Commentary by Lawrence Yun
RISMEDIA, Feb. 11, 2008-There is no doubt that the great uncertainty currently facing the housing market is attributable, in large part, to a lack of confidence among potential home buyers. Statistics clearly suggest a sizable pent-up demand in the marketplace. Yet home sales have remained soft. What psychological factors explain the slowdown in home purchases? The developments in 2008 will be highly interesting to observe, especially how and when buyers will regain the confidence to enter the market.
Let’s roll the tapes on statistics from housing’s peak year in 2005 to the end of 2007:
-Average wages have risen by 8%. -There were 4.3 million job additions in the past two years.
-Total personal income was $1.4 trillion higher in 2007 versus 2005.
-Total household net worth (total household asset minus total liability) was more than $6 trillion higher in 2007 than 2005 (despite some losses in housing equity wealth).
-There were nearly 2 million new household formations over the two-year span.
The above numbers suggest that there are substantially more people with jobs at higher wages and with higher wealth accumulation. Despite the huge build-up in potential home buyers, we have the following housing figures:
-Far fewer home sales, with existing home sales down 20% and the more cyclical new home sales down nearly 40%. There were 6.5 million total home sales in 2007, which is 1.9 million fewer than in 2005.
-The national median home price is lower by 1%.
-Average mortgage rates are a tad higher at 6.3% in 2007 versus 5.9% in 2005.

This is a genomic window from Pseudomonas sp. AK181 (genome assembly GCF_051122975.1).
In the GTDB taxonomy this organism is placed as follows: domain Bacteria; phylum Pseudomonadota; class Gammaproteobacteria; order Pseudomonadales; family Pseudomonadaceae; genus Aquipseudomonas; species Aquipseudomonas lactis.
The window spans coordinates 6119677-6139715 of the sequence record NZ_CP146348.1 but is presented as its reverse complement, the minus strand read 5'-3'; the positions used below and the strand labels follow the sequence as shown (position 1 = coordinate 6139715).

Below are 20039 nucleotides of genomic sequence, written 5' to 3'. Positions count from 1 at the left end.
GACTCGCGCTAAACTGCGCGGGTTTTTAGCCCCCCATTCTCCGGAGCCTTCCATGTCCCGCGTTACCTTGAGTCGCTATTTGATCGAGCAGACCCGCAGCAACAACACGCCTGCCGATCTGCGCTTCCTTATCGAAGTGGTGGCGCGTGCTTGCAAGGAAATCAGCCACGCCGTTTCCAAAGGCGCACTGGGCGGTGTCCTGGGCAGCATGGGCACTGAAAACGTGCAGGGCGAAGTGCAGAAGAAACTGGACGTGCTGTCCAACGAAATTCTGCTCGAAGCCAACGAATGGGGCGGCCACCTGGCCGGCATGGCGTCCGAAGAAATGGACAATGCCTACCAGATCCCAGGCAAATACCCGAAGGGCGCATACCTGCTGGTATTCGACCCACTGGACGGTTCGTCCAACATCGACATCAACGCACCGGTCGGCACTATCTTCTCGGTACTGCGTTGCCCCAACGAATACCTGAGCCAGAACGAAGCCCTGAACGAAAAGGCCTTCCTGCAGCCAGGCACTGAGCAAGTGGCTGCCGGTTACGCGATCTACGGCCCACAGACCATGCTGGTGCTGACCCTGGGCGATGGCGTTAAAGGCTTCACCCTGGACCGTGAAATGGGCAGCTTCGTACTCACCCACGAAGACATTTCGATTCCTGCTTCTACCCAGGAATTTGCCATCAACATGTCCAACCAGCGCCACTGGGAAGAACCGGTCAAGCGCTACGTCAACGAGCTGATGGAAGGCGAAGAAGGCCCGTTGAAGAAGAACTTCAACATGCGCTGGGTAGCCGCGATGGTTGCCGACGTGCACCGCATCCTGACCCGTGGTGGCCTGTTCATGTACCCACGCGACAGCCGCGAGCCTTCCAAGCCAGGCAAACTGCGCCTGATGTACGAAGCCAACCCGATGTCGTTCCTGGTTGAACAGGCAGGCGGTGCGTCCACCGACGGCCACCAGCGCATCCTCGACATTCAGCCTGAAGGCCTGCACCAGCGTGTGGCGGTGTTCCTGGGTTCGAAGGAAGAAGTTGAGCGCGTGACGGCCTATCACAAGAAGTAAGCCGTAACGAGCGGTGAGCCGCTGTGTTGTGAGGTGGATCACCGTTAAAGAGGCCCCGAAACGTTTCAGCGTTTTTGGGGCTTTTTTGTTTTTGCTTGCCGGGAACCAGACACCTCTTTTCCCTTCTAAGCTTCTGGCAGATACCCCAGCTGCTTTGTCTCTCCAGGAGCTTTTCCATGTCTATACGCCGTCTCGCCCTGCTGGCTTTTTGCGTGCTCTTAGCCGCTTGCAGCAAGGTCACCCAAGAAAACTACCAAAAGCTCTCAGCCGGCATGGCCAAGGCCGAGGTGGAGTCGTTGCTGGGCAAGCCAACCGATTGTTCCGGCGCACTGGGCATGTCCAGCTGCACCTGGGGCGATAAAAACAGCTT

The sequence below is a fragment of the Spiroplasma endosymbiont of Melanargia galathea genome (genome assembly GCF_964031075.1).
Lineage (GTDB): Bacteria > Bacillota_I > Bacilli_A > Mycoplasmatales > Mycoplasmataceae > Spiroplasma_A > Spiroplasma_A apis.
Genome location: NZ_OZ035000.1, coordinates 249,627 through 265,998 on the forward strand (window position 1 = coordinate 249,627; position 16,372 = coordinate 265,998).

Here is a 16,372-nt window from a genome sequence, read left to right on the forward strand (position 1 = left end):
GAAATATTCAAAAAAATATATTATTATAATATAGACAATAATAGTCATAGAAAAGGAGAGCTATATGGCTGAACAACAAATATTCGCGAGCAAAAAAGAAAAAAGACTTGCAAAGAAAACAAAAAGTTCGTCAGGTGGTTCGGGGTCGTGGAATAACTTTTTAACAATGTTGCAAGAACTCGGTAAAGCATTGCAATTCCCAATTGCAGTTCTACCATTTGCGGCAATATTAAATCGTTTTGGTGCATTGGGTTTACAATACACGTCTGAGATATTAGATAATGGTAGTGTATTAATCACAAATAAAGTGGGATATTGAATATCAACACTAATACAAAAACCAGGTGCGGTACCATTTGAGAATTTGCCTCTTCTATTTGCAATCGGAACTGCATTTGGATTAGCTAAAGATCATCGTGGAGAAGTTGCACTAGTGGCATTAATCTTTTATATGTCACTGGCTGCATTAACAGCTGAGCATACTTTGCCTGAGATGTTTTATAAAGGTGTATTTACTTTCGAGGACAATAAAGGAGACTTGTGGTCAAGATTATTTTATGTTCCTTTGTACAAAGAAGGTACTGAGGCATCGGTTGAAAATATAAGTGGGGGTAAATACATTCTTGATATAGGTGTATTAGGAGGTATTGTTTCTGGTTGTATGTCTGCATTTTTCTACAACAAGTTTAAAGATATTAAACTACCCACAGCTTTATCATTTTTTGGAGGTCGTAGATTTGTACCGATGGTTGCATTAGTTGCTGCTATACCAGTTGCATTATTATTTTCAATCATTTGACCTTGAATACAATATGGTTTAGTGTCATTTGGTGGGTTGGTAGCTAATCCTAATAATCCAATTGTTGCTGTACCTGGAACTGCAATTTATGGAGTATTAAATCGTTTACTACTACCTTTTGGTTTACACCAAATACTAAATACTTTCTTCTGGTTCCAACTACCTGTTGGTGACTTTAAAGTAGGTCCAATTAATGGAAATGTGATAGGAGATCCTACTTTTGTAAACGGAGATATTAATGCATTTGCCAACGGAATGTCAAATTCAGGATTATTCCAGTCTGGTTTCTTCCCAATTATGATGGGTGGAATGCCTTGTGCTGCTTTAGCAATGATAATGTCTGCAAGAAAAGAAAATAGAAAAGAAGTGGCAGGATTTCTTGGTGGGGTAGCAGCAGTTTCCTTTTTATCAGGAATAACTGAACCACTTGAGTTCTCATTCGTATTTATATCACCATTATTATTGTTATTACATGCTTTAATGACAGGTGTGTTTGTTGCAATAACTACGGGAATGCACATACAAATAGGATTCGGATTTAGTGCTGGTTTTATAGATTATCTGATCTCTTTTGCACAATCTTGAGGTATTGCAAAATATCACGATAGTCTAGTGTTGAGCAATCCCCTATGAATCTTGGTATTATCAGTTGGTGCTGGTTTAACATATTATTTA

What accounts for the divergence between sound economic fundamentals and worsening housing-market conditions? One reason for the pull-back is the removal of speculators from the marketplace and the virtual disappearance of subprime mortgages by late 2007. However, the excess demand from speculators and subprime lending would have accounted for, at most, 1.5 million home sales. Therefore, the current soft sales figures (1.9 million lower) are even below the level one would expect after removing all the excesses.
I believe the principle reason buyers are holding back is due to the excessive pessimism related to the housing market. There is fear among some that home prices will continue to fall. There are some who are looking to market time perfectly.
My bet is that this market timing trend will not last for an extensive period, and that buying a home for the long haul to accommodate life-changing family conditions will once again become the norm. Here, the fundamentals kick in and the pent-up demand gets released to the market place. There are plenty of low-cost, sound mortgage products today-from prime conforming loans to FHA government-backed loans. Jumbo loans are still problematic and carry unnecessarily high interest rates. That problem can be quickly solved, however, if the lawmakers simply raise the loan limit on Fannie/Freddie-backed loans. The higher loan limit will revive the hard-hit markets like California and Florida.
So what can everyday Realtors® do to increase business activity? First, spread the news of the pent-up demand with hard statistical facts. Second, call your legislators in this election year to raise the loan limit (check out NAR’s Call-to-Action Web page to voice your views to legislators). Lifting the loan limit will benefit Kansas and Kentucky as much as California and Florida, and will aid us in our current battle against the “irrational pessimism” that has momentarily taken over home buyer psychology and confidence. Lawrence Yun is the senior economist for the National Association of Realtors.
For more information, visit www.Realtor.org.